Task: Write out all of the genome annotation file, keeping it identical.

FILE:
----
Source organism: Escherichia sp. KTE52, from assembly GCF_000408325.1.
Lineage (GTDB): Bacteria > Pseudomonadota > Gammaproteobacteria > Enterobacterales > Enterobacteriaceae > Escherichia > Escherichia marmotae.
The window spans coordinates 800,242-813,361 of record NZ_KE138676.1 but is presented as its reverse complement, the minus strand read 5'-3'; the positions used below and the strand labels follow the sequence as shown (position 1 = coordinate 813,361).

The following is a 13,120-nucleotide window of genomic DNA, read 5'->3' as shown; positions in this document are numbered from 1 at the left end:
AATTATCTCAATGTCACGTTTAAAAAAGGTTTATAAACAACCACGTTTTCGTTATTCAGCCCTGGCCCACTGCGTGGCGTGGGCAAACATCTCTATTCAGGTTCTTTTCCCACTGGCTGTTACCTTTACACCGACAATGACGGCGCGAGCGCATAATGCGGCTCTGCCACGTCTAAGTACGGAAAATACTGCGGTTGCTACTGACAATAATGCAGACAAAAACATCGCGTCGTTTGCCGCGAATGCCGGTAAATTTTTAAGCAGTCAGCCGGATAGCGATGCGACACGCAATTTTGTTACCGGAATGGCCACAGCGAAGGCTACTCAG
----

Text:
Source organism: Escherichia sp. KTE52, from assembly GCF_000408325.1.
Lineage (GTDB): Bacteria > Pseudomonadota > Gammaproteobacteria > Enterobacterales > Enterobacteriaceae > Escherichia > Escherichia marmotae.
The window spans coordinates 800,242-813,361 of record NZ_KE138676.1 but is presented as its reverse complement, the minus strand read 5'-3'; the positions used below and the strand labels follow the sequence as shown (position 1 = coordinate 813,361).

The following is a 13,120-nucleotide window of genomic DNA, read 5'->3' as shown; positions in this document are numbered from 1 at the left end:
AATTATCTCAATGTCACGTTTAAAAAAGGTTTATAAACAACCACGTTTTCGTTATTCAGCCCTGGCCCACTGCGTGGCGTGGGCAAACATCTCTATTCAGGTTCTTTTCCCACTGGCTGTTACCTTTACACCGACAATGACGGCGCGAGCGCATAATGCGGCTCTGCCACGTCTAAGTACGGAAAATACTGCGGTTGCTACTGACAATAATGCAGACAAAAACATCGCGTCGTTTGCCGCGAATGCCGGTAAATTTTTAAGCAGTCAGCCGGATAGCGATGCGACACGCAATTTTGTTACCGGAATGGCCACAGCGAAGGCTACTCAG